SPRINGFIELD — LaTonia Naylor believes that preparing students for life after high school is about more than just academic success.
“I believe that being prepared for the workforce or college is more than content knowledge and requires emotional intelligence, dignity, and a sense of respect for human life,” said Naylor, a candidate for Springfield School Committee at large.
Naylor said with the increase of social media use among students, cyberbullying has worsened.
“In my work with chronic absenteeism we learned that bullying is a primary reason for students missing school,” said Naylor, who is a senior community impact manager with the United Way of Pioneer Valley. “The danger is that it’s a silent reason that most children won’t tell their parents about.”
Naylor points to findings from organizations like Attendance Works that focus on the impact of chronic absenteeism and solutions to reducing absences.
“If students don’t attend school, even if it’s because they don’t feel safe, they won’t graduate. Bullying is a safety issue, but it’s also a community issue. Yes, we must protect and prevent students from being bullied, but we must also recognize that bullies grow up to become adult bullies in the workplace, roadways, and community,” she said.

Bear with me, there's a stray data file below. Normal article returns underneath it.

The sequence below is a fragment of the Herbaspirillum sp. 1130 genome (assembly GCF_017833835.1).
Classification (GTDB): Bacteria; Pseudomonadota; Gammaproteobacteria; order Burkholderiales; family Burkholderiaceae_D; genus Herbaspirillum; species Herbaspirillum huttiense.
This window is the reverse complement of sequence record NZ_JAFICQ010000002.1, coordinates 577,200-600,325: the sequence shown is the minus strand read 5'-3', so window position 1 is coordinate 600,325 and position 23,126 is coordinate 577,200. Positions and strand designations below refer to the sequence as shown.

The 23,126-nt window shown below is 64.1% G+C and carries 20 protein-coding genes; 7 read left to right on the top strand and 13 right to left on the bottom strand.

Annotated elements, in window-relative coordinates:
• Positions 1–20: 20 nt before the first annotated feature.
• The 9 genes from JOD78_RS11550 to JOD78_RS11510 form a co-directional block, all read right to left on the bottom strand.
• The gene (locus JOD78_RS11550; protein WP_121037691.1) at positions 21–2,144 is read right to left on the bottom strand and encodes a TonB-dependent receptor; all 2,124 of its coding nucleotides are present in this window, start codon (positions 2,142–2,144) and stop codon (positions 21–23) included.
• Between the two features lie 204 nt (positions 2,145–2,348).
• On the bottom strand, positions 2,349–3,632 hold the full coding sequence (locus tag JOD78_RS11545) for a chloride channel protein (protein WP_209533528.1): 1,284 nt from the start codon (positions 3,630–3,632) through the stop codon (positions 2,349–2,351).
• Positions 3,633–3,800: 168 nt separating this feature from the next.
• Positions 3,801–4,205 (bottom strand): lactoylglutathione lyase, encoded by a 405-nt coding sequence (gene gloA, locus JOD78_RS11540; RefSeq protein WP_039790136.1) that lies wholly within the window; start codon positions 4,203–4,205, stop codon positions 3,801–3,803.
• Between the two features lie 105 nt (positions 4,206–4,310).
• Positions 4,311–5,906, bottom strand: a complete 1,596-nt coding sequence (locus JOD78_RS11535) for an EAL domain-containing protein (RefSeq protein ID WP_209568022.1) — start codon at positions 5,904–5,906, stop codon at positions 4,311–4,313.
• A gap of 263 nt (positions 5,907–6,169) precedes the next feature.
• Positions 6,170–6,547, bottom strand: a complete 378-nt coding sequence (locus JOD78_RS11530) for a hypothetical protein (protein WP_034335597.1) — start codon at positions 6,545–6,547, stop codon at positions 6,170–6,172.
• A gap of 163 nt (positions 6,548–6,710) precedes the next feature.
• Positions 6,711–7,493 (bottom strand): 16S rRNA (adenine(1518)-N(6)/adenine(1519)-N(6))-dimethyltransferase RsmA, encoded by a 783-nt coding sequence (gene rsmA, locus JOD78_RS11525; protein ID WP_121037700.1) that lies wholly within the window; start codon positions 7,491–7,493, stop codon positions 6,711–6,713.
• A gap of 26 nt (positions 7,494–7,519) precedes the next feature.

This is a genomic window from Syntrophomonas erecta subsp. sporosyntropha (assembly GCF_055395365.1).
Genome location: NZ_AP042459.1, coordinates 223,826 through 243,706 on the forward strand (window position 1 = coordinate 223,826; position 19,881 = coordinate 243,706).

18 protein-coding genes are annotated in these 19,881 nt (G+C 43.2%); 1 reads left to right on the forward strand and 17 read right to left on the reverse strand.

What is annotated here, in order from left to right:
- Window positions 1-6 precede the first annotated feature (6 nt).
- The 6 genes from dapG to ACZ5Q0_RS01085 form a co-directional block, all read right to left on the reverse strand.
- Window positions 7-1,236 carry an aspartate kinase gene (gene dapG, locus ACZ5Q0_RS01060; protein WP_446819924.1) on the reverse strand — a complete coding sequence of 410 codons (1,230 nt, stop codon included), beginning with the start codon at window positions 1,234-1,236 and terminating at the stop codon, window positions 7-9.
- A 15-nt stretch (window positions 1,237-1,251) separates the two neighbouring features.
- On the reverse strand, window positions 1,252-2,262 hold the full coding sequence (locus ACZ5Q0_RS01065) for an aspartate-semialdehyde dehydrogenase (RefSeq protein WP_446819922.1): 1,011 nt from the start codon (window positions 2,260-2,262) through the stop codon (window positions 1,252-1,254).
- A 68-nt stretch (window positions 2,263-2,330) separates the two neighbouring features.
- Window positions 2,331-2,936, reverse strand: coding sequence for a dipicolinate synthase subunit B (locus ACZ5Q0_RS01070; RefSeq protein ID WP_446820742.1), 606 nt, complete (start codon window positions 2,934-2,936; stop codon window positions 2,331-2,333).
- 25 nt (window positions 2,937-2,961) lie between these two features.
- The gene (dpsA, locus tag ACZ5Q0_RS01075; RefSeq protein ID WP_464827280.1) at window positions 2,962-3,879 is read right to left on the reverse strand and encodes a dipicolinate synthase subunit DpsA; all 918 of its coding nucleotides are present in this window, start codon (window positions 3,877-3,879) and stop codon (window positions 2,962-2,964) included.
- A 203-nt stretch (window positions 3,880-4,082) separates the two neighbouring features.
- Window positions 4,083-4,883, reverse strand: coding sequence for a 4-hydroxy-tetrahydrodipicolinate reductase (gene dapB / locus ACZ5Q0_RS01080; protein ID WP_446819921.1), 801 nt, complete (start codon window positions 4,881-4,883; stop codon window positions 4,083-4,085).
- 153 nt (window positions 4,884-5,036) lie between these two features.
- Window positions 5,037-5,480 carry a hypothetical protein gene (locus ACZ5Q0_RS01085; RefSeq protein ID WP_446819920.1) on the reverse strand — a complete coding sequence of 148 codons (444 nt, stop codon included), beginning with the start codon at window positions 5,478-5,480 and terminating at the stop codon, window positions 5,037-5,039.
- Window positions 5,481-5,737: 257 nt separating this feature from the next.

Naylor said, if elected, she would like to see a stronger focus on the district in-school and out-of-school social media and technology policies. In addition to revisiting the policies, Naylor would like to increase partnerships with anti-bullying programs that combine creativity and best practices to reduce the number of bullies and bullying incidents in schools.
“These types of programs teach participants anti-bullying messages in conjunction with life skills, self-discipline, and communication through interactive activities,” she said. “Students must be held responsible for their actions. If we teach them now, it will prepare them for later in life.”